With the millennium approaching, sparkling wine producers are hinting that demand for their product will cause shortages. Marketing ploy? Maybe. But it's not too early to start looking for that special bottle to open at the stroke of midnight, Jan. 1, 2000.



Although the popping sound of champagne corks is synonymous with celebration, shooting corks off like cannonballs is not the best -- or safest -- way to enjoy bubbly. In fact, popping the cork and making the liquid foam out of the bottle releases the carbon dioxide that keeps it bubbly.

Here's how to open a bottle correctly:

1. Cut the foil around the top of the bottle.

2. Place your hand on top of the cork, never removing your hand until the cork is pulled out completely.

3. Take off the wire.

4. Wrap a towel around the bottle for safety and spillage.

5. Remove the cork gently, slowly turning the bottle in one direction and the cork in another. You'll still get a nice "pop" sound and the champagne will taste better longer.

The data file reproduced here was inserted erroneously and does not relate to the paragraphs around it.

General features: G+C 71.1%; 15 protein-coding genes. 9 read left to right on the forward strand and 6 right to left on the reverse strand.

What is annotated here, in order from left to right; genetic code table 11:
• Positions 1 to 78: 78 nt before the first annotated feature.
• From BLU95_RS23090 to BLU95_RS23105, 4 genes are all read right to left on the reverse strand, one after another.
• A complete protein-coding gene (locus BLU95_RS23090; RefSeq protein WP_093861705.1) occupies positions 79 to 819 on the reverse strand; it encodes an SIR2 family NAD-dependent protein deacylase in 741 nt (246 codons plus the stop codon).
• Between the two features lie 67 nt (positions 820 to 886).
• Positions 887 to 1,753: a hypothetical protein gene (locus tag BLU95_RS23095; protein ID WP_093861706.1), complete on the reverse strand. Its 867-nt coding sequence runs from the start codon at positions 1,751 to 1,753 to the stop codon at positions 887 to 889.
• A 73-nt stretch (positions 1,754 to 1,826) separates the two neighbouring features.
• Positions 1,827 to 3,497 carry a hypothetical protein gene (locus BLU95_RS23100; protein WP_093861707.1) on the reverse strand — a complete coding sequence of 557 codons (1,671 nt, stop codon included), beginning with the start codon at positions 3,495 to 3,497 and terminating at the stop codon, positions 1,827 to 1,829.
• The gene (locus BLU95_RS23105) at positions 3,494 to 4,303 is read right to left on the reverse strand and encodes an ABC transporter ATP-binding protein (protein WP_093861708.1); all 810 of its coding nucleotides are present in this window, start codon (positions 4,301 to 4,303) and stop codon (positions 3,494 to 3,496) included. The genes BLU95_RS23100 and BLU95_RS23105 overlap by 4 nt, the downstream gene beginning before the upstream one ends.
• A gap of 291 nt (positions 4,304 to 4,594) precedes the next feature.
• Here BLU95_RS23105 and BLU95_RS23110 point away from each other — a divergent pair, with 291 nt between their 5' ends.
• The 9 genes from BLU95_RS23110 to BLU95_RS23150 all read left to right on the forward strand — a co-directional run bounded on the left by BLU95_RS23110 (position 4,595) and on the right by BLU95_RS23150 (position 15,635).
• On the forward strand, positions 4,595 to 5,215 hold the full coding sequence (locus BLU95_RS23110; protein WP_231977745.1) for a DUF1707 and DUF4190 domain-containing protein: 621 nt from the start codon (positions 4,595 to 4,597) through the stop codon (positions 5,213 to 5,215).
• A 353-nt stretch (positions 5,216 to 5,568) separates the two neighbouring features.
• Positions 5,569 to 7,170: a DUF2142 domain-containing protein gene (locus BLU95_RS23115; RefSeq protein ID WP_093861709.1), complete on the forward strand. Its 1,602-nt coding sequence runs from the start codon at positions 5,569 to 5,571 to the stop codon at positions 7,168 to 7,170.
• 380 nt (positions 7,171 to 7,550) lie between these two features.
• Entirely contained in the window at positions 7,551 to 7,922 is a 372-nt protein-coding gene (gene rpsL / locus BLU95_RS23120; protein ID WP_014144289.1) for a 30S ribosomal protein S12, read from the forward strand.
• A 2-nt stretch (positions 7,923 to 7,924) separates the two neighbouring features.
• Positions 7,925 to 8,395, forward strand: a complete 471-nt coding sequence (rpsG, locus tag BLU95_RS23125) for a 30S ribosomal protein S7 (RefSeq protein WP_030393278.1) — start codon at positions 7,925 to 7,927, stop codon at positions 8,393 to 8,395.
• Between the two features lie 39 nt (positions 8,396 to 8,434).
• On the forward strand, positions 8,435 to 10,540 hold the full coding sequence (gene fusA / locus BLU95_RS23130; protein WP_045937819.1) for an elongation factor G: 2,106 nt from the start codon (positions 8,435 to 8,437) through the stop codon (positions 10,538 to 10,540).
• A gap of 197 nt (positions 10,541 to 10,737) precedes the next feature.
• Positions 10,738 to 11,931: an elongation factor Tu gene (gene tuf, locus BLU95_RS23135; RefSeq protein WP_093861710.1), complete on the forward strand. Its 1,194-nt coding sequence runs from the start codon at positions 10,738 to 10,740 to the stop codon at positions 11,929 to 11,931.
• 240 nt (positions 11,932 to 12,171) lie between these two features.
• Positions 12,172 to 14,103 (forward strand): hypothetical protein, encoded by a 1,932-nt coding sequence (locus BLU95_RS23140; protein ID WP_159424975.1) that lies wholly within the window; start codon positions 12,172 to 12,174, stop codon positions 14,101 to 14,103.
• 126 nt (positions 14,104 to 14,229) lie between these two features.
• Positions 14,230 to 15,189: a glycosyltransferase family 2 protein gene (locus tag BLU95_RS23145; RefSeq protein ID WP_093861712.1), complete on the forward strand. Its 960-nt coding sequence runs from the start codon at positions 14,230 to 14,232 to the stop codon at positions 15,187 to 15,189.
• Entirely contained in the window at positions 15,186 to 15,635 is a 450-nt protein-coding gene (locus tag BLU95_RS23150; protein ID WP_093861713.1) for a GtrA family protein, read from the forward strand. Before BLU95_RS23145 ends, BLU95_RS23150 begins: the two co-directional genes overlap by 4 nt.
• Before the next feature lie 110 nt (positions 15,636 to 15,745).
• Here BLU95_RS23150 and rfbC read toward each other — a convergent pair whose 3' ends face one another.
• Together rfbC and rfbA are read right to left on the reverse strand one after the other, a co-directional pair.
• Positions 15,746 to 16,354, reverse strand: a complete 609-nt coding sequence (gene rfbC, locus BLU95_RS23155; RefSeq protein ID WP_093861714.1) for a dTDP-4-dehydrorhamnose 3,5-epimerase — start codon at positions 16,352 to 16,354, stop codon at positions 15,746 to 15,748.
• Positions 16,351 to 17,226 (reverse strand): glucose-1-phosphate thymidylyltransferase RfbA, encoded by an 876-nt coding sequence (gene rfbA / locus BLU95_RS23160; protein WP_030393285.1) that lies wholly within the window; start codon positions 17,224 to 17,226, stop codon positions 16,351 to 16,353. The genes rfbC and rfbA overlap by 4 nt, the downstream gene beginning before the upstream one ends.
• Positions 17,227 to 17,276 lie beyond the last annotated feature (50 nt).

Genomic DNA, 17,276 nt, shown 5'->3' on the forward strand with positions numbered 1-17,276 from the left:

SOURCE: Windows on the World Complete Wine Course by Kevin Zraly.


Keep champagne or sparkling wine cold (between 45 and 54 degrees) to hold in effervescence.

Drink it in a flute or tulip-shaped glass. The old-fashioned shallow glasses are pretty but don't keep in bubbles.

Many foods go well with champagne including egg dishes, turkey, fish and oysters. Avoid serving dry (brut) champagne with desserts -- it's too dry for sweets.


Champagne and sparkling wine are fun, festive drinks but they also pack a wallop the morning after.

The reason? Bubbly alcoholic beverages put booze into the bloodstream more quickly. Although the liver tries to keep up, it can't, and the alcohol pours into the bloodstream.

To offset headaches:

Eat while drinking and drink less

Drink lots of water the night before and morning after, because alcohol makes you urinate more than usual, which dehydrates the body.

Take a pain reliever. Aspirin can ease your pounding head, but your stomach, already irritated by the alcohol, may object. Don't use drugs with acetaminophen, which can be toxic to the liver when alcohol is present.

One last tip: Don't drink and drive.

Margaret Weston can be reached at (706) 823-3217 or mweston@augustachronicle.com.